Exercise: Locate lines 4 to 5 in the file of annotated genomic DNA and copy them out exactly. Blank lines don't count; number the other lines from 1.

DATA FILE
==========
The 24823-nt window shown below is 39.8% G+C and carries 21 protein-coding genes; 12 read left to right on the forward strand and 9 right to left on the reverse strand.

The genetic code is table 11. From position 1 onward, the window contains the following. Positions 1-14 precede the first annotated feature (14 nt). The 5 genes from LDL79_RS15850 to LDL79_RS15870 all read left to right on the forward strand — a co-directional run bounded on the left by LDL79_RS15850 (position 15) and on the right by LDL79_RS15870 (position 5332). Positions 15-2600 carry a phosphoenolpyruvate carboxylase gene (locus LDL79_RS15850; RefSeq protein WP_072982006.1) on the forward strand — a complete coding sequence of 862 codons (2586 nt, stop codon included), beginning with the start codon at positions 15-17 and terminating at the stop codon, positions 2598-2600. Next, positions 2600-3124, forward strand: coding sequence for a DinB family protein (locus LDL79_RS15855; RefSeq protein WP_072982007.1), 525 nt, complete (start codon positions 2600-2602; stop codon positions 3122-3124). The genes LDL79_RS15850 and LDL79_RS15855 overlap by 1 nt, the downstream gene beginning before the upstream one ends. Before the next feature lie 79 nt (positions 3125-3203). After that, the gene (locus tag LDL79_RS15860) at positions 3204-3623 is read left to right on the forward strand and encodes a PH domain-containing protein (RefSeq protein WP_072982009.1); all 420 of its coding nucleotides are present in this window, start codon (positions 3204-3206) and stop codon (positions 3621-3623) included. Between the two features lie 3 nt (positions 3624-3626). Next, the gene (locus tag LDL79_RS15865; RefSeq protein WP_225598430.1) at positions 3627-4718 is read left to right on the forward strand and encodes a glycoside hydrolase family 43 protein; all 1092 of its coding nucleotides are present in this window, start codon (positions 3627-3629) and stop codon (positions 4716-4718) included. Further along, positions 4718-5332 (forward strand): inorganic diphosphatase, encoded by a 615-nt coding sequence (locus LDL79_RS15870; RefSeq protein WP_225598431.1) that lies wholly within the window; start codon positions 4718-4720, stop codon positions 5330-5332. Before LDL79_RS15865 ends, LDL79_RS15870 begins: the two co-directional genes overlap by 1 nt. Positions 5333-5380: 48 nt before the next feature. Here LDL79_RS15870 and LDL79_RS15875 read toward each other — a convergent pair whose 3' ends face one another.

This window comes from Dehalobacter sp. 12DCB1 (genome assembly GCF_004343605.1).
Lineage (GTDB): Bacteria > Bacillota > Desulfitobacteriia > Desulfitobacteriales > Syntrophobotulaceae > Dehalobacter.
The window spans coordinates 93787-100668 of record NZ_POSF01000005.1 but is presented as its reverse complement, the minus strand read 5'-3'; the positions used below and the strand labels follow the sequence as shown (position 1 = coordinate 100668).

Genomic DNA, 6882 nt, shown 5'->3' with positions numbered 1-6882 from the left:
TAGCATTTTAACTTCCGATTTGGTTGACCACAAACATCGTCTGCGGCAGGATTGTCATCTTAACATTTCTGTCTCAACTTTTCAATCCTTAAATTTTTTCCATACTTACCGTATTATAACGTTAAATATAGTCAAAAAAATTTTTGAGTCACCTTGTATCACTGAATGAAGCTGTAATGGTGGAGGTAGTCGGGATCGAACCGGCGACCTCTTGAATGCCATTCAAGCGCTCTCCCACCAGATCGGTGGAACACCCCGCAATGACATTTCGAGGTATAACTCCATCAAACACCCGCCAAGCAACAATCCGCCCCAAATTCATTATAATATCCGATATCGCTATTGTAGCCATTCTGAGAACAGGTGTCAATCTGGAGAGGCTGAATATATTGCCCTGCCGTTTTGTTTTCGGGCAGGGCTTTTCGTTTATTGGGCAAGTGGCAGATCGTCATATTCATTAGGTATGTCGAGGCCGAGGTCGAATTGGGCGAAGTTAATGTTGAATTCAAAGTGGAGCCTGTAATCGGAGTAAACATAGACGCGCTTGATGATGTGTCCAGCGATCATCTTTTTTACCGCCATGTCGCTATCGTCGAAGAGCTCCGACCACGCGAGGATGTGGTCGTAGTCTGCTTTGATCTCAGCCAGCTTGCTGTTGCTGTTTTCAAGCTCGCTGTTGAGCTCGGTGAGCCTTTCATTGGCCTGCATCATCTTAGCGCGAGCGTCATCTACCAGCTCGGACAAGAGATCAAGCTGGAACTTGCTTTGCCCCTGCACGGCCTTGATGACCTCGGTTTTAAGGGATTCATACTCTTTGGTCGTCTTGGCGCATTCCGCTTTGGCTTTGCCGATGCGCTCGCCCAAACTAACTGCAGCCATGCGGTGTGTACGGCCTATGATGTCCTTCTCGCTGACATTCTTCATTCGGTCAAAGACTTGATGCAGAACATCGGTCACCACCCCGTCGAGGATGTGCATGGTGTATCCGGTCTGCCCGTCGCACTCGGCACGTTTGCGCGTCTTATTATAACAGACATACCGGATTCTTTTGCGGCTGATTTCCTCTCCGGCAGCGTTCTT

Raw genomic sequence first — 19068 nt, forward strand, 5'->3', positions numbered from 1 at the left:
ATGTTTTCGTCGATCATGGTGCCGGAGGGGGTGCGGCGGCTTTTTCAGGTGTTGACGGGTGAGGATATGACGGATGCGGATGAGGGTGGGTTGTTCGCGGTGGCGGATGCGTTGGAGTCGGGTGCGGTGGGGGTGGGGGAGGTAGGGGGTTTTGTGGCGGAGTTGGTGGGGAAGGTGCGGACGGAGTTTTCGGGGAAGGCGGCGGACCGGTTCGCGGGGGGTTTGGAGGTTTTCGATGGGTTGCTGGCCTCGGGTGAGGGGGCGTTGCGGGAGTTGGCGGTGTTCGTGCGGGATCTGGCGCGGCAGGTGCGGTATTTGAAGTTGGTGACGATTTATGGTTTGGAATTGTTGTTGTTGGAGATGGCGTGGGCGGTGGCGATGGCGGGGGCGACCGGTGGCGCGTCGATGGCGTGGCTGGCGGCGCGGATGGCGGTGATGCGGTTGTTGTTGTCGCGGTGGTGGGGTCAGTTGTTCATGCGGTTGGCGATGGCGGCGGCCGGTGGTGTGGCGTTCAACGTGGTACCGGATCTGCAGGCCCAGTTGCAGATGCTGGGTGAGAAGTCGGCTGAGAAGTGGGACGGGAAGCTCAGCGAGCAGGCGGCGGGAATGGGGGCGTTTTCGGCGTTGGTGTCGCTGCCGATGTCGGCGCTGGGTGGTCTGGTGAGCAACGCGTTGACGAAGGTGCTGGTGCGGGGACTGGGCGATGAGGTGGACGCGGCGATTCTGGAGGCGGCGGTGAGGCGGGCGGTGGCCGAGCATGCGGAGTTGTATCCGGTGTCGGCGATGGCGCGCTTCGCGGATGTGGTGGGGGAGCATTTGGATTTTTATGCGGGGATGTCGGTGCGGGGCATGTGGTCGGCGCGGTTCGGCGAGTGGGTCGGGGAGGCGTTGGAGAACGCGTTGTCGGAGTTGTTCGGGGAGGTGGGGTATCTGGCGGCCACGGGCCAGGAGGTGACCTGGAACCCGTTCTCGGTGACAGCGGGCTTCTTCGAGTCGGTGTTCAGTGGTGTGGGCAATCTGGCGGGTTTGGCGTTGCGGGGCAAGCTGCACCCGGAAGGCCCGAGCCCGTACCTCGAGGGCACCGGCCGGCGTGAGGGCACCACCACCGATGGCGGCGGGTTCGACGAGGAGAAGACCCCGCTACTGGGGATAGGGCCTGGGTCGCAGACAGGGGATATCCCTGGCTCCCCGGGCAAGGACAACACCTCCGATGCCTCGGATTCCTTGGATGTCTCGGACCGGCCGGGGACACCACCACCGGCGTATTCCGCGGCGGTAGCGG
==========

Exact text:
Lineage (GTDB): Bacteria > Bacillota > Desulfitobacteriia > Desulfitobacteriales > Syntrophobotulaceae > Dehalobacter.
The window spans coordinates 93787-100668 of record NZ_POSF01000005.1 but is presented as its reverse complement, the minus strand read 5'-3'; the positions used below and the strand labels follow the sequence as shown (position 1 = coordinate 100668).